Rebates could cover half to all of the typical $14,000 cost of installing an electric heat pump, as well as much of the cost of electric water heaters, stoves and ovens and clothes dryers, as well as upgrading switches and electrical wiring of the House. The legislation provides $4.5 billion over 10 years for this provision.
To alleviate concerns that low-income households would have to pay for the items upfront, point-of-sale discounts could be provided or contractors could claim them, for example. It will depend on how the state energy agencies, which would administer the rebates, shape their programs.
Discounts for home remodeling: Households could receive up to $4,000 in rebates to install energy-saving measures throughout their homes, according to the bill. Low- and moderate-income Americans could receive up to $8,000. The amount of the rebate will depend on the estimated savings achieved. The legislation would provide a total of $4.3 billion in funding over 10 years.
Tax credits to reduce energy leakage: Americans could get tax credits to cover 30 percent of the cost of home improvements that reduce energy leakage, such as updated windows, doors, insulation and other weatherization measures, according to the bill. They could receive a credit of up to $600 per improvement and a total of $1,200 per year. In addition, they could receive a $150 credit to conduct a home energy audit. The credit will be extended so families can use it multiple times to make upgrades over time.
HUD shell performance boost: The bill would provide $1 billion in affordable housing grants and loans administered by the Department of Housing and Urban Development to increase energy or water efficiency, improve indoor air quality, upgrade clean energy or electrification, or address of climate resilience needs. Improvements could include insulation, HVAC upgrades, flood proofing, storm proofing, water conservation changes and installing solar or other renewable energy systems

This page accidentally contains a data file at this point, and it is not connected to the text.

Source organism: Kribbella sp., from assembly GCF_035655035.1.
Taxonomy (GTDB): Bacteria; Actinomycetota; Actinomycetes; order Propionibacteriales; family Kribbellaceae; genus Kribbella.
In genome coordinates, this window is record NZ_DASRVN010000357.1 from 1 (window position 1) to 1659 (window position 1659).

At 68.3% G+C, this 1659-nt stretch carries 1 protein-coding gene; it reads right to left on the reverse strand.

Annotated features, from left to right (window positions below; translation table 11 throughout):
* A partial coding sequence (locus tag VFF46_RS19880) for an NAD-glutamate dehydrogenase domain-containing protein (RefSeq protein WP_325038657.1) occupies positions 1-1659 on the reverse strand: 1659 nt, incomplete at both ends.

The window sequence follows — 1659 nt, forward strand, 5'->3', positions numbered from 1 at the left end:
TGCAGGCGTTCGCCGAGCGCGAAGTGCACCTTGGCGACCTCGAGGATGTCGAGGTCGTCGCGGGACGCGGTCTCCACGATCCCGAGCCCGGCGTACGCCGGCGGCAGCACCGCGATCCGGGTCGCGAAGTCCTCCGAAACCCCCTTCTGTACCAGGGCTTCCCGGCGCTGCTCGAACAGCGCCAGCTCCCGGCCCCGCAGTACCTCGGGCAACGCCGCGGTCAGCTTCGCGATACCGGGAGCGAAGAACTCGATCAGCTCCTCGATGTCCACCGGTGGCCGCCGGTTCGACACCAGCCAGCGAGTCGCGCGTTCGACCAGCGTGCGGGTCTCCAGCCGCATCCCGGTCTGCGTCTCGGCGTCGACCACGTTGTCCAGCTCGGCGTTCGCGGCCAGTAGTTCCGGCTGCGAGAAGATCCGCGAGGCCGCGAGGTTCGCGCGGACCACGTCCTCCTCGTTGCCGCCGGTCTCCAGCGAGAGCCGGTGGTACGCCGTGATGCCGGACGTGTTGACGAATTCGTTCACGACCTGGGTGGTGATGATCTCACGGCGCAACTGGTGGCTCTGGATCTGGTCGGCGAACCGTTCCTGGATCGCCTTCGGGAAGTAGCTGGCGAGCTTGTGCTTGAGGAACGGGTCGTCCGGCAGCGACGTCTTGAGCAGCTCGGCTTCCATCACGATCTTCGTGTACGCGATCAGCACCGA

Tax credits for developers to build energy efficient homes: Builders could receive tax credits of $2,500 for single-family or manufactured homes and $500 for units in multifamily buildings for building Energy Star-certified homes. Developers could receive $2,500 for each multifamily unit if applicable wage requirements are met.
Credits will be doubled if the homes or units are also certified under the Department of Energy’s Zero Energy Homes program.
A credit of up to $2,000 to build energy-efficient homes expired at the end of last year.
For those who live in apartments or can’t install solar on their roofs, there are other ways to get solar power and lower energy bills, including leasing a rooftop solar system or joining a community solar farm to provide energy . Tax credits are increasing in the bill for solar projects and in low-income communities.
Small Business Incentives: Small businesses can receive tax credits of up to $1 per square foot of their business for making the space more energy efficient. They can get tax credits covering up to 30% of the cost of replacing fleets of cars and trucks with clean vehicles, as well as incentives to power their businesses with solar energy.